How to Tell People You’re Going to Rehab

Going to rehab is a very personal decision that you don’t have to share with others if you don’t want to. However, attending a 90-day program will likely impact your relationship with those around you, including your family, friends, and employer. As a result, some communication about rehab may be necessary.

If you know you need help for addiction and you’ve enrolled in a rehab program, the next step is to get everything in order before you go. Telling family and friends that you’re headed to rehab is likely a part of this process. So, how do you do it and make the transition easier to explain?

Related post: Going to Rehab for the First Time? Here are 10 Things You Need to Know

Who should you tell you’re going to rehab?

First and foremost, you don’t have to tell anyone that you’re going to rehab if you don’t want to. However, the reality is that some people will need to know, such as family members who pay for the treatment, drop you off and pick you up, or help care for your kids while you’re away in rehab.

The answer to this question is different for everyone, but you might consider telling the following individuals or entities about your decision to go to rehab:

  • Your spouse
  • Your children
  • Other immediate family members
  • Your closest friends
  • Your employer

If you’re struggling to figure out who you should tell and who you shouldn’t, consider making a list of all the things and events that pushed you to get help. Then, make a list of all the people who really need to know why you’re going to treatment and why. The process of getting these details out of your head and down on paper may help you think through your reasoning for telling some and not others. It will also help you determine how much information to share or withhold, depending on the recipient.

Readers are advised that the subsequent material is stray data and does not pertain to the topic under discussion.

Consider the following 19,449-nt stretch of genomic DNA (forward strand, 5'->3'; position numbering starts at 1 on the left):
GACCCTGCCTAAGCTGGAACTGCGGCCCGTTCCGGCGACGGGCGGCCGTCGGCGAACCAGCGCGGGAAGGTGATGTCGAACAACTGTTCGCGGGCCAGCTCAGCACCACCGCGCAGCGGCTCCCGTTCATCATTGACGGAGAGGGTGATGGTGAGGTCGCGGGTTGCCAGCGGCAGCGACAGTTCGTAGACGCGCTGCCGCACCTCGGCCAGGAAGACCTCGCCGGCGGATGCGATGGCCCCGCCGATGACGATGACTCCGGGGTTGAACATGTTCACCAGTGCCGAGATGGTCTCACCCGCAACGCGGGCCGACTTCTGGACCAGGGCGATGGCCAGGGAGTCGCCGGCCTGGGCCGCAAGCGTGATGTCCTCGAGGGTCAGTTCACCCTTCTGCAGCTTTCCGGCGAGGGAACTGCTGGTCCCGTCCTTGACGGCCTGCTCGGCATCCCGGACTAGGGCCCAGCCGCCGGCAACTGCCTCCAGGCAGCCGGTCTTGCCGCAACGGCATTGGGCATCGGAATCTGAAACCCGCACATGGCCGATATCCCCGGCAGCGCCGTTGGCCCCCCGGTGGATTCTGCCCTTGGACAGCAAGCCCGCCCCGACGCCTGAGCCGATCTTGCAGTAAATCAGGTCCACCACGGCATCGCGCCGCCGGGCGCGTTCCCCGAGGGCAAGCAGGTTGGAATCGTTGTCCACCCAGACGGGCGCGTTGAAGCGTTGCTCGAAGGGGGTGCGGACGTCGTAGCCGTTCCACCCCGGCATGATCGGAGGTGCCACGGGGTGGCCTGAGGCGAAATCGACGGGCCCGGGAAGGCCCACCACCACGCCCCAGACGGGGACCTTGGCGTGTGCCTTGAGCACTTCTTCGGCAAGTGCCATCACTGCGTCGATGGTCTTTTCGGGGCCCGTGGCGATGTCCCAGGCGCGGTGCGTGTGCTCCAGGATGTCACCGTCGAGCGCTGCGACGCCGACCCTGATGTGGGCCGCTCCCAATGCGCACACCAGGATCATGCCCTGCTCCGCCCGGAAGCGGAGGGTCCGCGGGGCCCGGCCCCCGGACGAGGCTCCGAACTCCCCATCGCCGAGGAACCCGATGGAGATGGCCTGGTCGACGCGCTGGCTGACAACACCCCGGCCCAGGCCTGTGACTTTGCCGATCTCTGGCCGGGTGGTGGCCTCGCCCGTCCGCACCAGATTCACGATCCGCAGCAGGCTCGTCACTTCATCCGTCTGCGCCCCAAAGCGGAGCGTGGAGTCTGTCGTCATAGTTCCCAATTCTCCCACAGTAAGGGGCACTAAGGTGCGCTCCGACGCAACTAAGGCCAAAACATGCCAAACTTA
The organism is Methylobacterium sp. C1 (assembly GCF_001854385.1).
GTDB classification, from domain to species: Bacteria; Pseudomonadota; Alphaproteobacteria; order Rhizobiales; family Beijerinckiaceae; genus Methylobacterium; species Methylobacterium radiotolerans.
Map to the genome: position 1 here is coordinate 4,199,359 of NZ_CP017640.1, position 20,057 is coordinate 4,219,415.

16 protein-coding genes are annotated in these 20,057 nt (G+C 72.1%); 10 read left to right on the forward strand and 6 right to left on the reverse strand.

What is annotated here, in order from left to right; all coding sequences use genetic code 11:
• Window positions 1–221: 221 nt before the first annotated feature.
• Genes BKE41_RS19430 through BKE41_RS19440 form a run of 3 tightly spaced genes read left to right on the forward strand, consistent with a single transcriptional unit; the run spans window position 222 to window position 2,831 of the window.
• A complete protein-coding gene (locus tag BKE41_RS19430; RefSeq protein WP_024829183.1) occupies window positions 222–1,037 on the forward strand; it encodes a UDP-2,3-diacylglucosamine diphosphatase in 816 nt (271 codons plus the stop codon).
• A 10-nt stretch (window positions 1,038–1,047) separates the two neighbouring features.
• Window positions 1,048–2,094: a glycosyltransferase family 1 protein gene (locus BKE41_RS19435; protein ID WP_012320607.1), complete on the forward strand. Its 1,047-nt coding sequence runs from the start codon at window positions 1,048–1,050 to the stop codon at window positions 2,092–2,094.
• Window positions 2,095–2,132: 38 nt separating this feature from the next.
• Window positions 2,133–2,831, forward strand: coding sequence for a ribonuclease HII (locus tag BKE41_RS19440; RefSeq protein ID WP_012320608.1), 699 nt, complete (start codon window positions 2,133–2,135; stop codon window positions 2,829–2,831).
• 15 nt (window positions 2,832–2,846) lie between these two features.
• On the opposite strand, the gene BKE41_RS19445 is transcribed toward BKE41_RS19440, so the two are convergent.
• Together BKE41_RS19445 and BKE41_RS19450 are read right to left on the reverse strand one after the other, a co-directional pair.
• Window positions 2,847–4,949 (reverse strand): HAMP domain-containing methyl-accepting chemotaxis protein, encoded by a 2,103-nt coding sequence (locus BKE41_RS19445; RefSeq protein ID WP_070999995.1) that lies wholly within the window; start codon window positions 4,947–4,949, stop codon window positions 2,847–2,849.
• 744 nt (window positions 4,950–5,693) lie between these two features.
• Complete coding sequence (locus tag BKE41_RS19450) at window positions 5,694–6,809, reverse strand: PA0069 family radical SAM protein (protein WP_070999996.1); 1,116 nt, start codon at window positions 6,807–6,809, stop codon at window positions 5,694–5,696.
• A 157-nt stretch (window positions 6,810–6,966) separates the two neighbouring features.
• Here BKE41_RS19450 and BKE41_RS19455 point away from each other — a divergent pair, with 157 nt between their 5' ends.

How to tell people you’re going to rehab: 4 steps

It’s not always easy to open up about your addiction, even with close family or friends. The idea of telling people you’re going to rehab is scary for many individuals because they fear a negative or judgmental reaction from others. Although this fear is completely normal and understandable, in most cases, the people who care about you will be open, receptive, and supportive of your decision to get treatment for addiction.

Although telling a little white lie is always an option, you should consider what you want your future life to look like. Is it important to you to be honest with others about your recovery? Are you okay with keeping your personal experience with addiction a secret forever? Do you have a good reason to share your addiction with close family or friends? Carefully weigh the pros and cons before you decide if (or what) you will tell people.

Once you have decided what you will do, consider putting the following tips into action to clearly communicate your issue with addiction, as well as your plans for treatment and recovery.

1. Explain why you’re getting help

For starters, it’s a good idea to explain why you need rehab. This might be as simple as saying something like, “I realized my drinking is out of control but I can’t stop on my own. I need help to get better so I can live a happier, healthier life.” Again, the level of detail you choose to share should depend on who you’re sharing with. You’ll likely want to share more about your reasoning with your spouse or parents than you would with your employer.

2. Be clear about how you will stay in touch